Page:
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Saturday, June 21, 2014

Dancing Deckchairs

Reaction to Chairman Wheeler's reform proposal has been swift and unkind.

The President of ISTE released a statement calling the reforms "a step backwards."  Ouch!  "Let’s stop rearranging the deckchairs."  Zing!  And it ends with a call to action: "Join us in telling Chairman Wheeler to raise the E-Rate’s cap now and make our shared vision for connected classrooms and libraries a reality. Tweet to @FCC using the hashtag: #RaiseTheErateCap."  Are dingoes on Twitter?

Meanwhile, a gaggle of education associations sent a letter to the commissioners, saying:
  1. "We believe any effort to modernize the E-rate Program must include increasing the E-rate funding cap."
  2. "Moving away from a need-based method by incorporating a per-pupil allocation erodes the equitable distribution of E-rate fund...."
When President Obama first announced his ConnectED initiative, I thought he was running it through the E-Rate because the FCC can increase the size of the E-Rate without congressional approval.  The administration was estimating how much the USF fee on phone bills would increase.  So why has Chairman Wheeler changed it from an increase in funding for technology to a "modernization" and refocus on broadband and Wi-Fi?

One other note on the letter from educators: they mentioned a per-square-foot funding formula for libraries.  I don't recall hearing that one before.  That will benefit older communities, and communities with shrinking populations, as they will have oversized libraries, whereas newer suburbs will tend to have undersized libraries.


  1. Anonymous5:47 PM

    Maybe Wheeler is a Republican plant

    1. Based on the pattern of his political contributions, it's more likely that he's a dingo than that he's a Republican.

  2. SETDA is nicer, applauding the momentum, which is a very nice way to say "more needs to be done." And after parroting the platitude that everyone is using about predictable funding, they added that it "will necessitate increased investments...." I guess SETDA believes the maxim about catching more flies with honey.

    Politico is reporting that "major beneficiary groups" are “incensed”: "We are extremely disappointed with Chairman Wheeler’s decision to move forward with his proposed E-Rate modernization order in the face of school and library objections to some of its proposed structural changes and its failure to provide new funding for this desperately underfunded program.” But you have to be a subscriber to read more, like who said those things.

  3. The National Education Association, the nation's largest teachers' union, used the headline "FCC E-Rate proposal is bad public policy."

  4. The pressure may have nudged attitudes at the FCC. The National Journal did a story on the backlash and is reporting: "An FCC official emphasized that the agency has not ruled out increasing the overall size of the program if it's necessary to meet the president's goals. The current proposal may only be a first step, the official said."

  5. And here's a more complete criticism from Hillary Goldman of ISTE:
    The main point: "We support a substantial, permanent increase in E-Rate’s annual funding cap...."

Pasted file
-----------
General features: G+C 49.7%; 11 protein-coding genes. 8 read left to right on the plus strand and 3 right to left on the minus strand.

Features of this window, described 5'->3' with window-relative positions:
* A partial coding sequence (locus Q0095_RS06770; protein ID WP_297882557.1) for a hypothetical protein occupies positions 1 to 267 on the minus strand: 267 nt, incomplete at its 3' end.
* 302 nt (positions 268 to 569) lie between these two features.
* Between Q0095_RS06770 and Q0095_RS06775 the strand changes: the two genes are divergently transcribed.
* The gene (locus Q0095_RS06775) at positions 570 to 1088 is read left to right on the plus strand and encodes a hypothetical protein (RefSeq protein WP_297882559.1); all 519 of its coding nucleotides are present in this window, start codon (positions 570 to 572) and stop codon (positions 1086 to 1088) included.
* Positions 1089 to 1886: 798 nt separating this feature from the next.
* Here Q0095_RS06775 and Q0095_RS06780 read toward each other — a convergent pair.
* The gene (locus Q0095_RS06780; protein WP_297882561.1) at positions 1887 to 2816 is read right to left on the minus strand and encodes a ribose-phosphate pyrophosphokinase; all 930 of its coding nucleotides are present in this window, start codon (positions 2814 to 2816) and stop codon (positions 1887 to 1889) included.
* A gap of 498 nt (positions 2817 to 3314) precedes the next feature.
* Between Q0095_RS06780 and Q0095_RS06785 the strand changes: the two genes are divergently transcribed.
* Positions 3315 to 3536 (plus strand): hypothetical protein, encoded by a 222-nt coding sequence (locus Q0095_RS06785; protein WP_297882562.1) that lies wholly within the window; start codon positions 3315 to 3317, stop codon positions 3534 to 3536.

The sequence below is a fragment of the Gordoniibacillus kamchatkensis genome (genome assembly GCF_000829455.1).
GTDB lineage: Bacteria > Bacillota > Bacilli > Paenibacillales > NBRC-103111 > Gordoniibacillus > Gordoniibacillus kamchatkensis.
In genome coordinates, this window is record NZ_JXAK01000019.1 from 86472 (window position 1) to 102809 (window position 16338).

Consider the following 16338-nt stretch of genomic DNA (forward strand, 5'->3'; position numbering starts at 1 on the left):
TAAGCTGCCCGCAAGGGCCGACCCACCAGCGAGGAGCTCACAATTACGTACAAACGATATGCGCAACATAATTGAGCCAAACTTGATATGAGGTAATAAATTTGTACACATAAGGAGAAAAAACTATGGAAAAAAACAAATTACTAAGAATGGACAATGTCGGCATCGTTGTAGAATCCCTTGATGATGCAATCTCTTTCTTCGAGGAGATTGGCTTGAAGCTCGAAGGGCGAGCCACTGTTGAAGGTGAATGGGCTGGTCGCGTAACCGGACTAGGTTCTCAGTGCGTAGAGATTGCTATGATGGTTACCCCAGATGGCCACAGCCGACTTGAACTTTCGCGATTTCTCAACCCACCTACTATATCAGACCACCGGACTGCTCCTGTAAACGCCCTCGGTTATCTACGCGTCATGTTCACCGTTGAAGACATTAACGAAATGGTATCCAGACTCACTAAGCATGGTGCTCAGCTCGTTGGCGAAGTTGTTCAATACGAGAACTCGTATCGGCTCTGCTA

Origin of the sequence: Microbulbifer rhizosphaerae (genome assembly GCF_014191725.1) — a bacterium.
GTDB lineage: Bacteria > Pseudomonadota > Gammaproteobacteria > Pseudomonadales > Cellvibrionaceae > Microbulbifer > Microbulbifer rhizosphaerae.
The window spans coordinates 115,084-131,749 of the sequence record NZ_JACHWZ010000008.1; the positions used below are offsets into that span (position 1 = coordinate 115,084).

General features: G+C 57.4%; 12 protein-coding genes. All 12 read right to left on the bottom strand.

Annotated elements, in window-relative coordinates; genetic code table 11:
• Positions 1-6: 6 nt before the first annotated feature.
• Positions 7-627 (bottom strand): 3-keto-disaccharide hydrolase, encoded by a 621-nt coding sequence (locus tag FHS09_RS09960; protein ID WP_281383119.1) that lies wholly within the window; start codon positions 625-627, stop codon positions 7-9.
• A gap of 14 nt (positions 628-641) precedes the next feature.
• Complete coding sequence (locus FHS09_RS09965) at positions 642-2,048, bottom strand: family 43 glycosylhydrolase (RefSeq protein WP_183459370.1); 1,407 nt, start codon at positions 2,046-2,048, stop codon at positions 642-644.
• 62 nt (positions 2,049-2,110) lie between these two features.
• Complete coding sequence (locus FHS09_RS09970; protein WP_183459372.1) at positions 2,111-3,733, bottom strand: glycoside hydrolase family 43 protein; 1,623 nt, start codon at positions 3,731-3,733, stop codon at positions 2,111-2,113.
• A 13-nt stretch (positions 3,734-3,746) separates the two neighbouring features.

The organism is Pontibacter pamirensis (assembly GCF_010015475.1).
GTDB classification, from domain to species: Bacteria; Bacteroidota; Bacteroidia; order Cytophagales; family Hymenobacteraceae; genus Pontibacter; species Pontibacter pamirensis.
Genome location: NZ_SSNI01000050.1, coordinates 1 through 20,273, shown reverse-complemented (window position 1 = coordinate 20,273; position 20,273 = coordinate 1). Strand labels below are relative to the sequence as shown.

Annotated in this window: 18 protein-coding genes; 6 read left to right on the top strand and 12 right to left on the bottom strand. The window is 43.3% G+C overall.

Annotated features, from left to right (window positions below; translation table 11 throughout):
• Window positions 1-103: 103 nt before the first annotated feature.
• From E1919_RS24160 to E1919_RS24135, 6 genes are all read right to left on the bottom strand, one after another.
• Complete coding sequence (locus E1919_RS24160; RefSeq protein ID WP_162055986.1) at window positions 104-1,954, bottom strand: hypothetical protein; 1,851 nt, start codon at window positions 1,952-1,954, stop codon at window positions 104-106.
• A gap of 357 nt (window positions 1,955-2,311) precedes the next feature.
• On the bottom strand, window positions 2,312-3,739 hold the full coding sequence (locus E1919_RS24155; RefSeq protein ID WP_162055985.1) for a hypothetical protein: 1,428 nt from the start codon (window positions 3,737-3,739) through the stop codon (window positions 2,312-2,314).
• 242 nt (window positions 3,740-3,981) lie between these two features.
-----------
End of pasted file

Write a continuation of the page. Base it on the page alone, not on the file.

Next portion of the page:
The blog post has more details, so maybe ISTE got a peek at the actual proposal.

    They confirm the rumored name change from "Priority 2" to "Category II."

    Category II will have a $1 billion pot assigned to it.

    Districts will get $150/student (pre-discount, it would appear), with a minimum of $6,000 per location (or maybe per applicant; I can't really tell from).

    1-in-5 is a go, but it looks like they're going to let everyone apply, and just give money to the districts with the highest discount. (I hope there is a plan for what to do if 80% applicants request more than $1 billion.) So all you 40% districts can just keep applying until 2020-21, when you'll maybe get your funding. (But if a Republican becomes President in 2017, then maybe Pai becomes Chairman, and he has other ideas....)

  6. The AASA and some organizations have come out in opposition to the per-student funding and district-wide discount calculation, and say, "“Any effort to modernize the E-Rate program must include the infusion of new, sustained funding."

  7. If you read through the comments to Docket 13-184 (, you'll see a lot of suspiciously similar comments in opposition to per-student funding. I wonder who's the source of these spamments? And still the FCC hasn't published anything about per-student allocation. The backlash is based on statements from people who apparently heard someone from the FCC say they were going to give out $150/student.

    One of the results of the lack of transparency concerning the new rule is that a lot of applicants are clearly under the impression that the per-student allocation will apply to Category I (née Priority 1), while those who have heard people from the FCC talk have the impression that it will only apply to Category II (née Priority 2).

  8. The AASA is encouraging members to write to the FCC:
    They've also done a summary of the proposed reforms:

    That summary starts out as just a description of the proposed reforms, but opinion starts to creep in, and by the end, it's just a weird screed about neutrality that doesn't make any sense to me. ("Need neutral" = "you are neediest, you receive funding first"; isn't that the opposite of neutral?)

    What's this? "The FCC is considering a pilot project that could be available only 
    to libraries...." I wonder what that is.